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story.lead_photo.caption This photo shown a property owned by Barbara Buescher at 108 Jackson St. Photo by Julie Smith / News Tribune.

Missouri's Supreme Court on Tuesday denied Barbara Buescher's request for the seven-judge court to hear her case.

That leaves Buescher with two court rulings ordering her to pay Jefferson City's $24,785 bill for abating problems on some of her properties.

That abatement included cutting weeds, vines and brush and installing plywood over doors and windows of vacant buildings Buescher owns, primarily along and near East Capitol Avenue, in 2014 and 2015.

Her attorney, Audrey Smollen, told the News Tribune Tuesday afternoon she had seen the court's order, but had no comment about it.

Smollen had asked the high court in mid-June to hear the case, contending Jefferson City doesn't have the specific legal authority to do that abatement work without first having a hearing.

"This is a very significant victory for the city," Jefferson City Mayor Carrie Tergin said Tuesday evening, "because it just shows that property owners are required to maintain their property — and when they don't, the city has every right to make every effort to remedy that, and make sure the properties are up to code."

In its May 2 ruling favoring the city over Buescher, a three-judge panel of the state's Western District appeals court determined Jefferson City had the authority to do the abatements, because the state Constitution gives all charter cities "all powers which the general assembly has authority to confer upon any city," and the city saw its actions as "the same as repair and maintenance."

However, Smollen countered in her June application for the Supreme Court to hear the case: "No (city) charter provision or ordinance specifically provides for such boarding up at all."

After an April 19, 2016, hearing, Cole County Presiding Circuit Judge Pat Joyce issued a one-page ruling Buescher was "justly indebted" to the city and owed $24,785.33.

Tergin said Tuesday the court rulings only resolve work done on Buescher's properties in 2014 and 2015 — and more work has been done since.

"The city has had to maintain her properties," the mayor explained, "at the expense of the taxpayers, and property values going down — and (it's) very unfair to the neighbors."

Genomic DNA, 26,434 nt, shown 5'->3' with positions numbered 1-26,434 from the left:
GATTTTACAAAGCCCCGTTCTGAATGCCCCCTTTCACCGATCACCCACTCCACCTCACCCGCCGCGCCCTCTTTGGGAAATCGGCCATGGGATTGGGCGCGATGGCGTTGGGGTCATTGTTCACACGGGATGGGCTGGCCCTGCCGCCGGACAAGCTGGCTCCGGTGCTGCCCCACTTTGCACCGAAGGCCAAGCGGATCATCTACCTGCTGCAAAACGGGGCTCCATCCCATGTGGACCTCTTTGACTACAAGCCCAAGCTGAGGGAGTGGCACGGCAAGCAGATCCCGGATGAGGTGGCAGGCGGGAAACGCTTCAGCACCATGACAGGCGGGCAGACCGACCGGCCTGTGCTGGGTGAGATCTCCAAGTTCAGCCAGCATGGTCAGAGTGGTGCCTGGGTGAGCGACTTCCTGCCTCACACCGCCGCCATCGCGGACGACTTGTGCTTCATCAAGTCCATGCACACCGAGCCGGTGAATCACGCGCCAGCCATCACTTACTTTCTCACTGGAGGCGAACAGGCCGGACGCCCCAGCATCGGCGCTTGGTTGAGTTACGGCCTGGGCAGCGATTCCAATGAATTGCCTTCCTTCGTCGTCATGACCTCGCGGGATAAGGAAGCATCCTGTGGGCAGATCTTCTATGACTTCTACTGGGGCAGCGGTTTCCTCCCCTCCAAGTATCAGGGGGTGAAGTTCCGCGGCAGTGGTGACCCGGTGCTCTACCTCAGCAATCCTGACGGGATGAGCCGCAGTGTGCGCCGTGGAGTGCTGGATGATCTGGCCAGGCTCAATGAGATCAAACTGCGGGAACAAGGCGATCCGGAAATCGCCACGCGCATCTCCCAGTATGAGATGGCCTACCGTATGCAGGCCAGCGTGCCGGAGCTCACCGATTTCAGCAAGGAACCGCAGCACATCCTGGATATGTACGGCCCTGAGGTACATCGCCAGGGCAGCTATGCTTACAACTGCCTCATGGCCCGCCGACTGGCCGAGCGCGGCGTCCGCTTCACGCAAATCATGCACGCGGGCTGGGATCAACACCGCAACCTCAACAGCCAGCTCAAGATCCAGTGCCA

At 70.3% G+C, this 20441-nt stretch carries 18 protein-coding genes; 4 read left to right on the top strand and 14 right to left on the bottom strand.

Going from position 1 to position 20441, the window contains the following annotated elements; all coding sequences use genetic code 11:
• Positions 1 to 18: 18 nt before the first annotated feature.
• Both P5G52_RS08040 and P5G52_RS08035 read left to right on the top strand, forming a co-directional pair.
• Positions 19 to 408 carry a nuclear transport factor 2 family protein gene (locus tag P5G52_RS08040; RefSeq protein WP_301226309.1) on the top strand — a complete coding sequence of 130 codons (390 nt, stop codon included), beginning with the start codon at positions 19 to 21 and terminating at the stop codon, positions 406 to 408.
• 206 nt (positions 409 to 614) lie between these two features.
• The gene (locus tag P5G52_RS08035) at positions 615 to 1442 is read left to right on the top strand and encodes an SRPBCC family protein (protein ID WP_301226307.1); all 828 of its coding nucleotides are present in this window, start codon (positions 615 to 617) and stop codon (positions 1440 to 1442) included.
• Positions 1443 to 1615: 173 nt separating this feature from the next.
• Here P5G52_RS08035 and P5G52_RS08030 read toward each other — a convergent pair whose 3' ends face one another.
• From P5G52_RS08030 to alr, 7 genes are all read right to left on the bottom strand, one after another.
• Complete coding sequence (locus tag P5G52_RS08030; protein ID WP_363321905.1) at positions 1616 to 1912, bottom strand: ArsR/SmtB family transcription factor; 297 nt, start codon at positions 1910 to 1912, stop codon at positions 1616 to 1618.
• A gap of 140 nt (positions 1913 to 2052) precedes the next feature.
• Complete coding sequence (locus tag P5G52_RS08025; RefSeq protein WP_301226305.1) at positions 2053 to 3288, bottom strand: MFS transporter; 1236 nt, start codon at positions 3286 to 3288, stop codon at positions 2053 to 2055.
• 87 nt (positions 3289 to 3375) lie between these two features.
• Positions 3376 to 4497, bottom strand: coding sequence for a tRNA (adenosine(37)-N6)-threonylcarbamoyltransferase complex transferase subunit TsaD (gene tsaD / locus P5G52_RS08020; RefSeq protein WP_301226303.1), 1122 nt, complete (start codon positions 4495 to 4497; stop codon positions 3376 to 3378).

City Counselor Ryan Moehlman told the News Tribune the city's law department "will continue to pursue all available avenues to recover taxpayer money expended to remedy the conditions found on the subject properties" — whether Buescher's or another owner's.

After it upheld Joyce's 2016 ruling, Smollen argued the appeals court's May ruling "greatly broadens the power and authority of constitutional charter cities (and) creates conflict with other caselaw."

But, Moehlman said, the Supreme Court's decision to leave the court of appeals' opinion in place bolsters the city's actions to hold property owners accountable when they allow properties to "fall into disrepair and drag down the value and integrity of the surrounding neighborhood."

Tergin said Buescher has not been the only property owner where the city has had to take mitigating actions and other special tax bills have been issued.

Moehlman said city staff was recalculating those costs after the Supreme Court's decision, but didn't have a total cost immediately available.

"Keeping properties maintained in a safe condition is important," Tergin said, "and in the context of East Capitol Avenue, the court rulings absolutely back the City Council's and Housing Authority's decisions and actions" creating a blighted area where the government has extra tools to get improvements made.

She acknowledged some question the city's power to force property owners to repair their properties.

But, Tergin said, the court rulings "send a strong signal to property owners everywhere that there is a certain standard and code, and the city will make sure that they are maintained."

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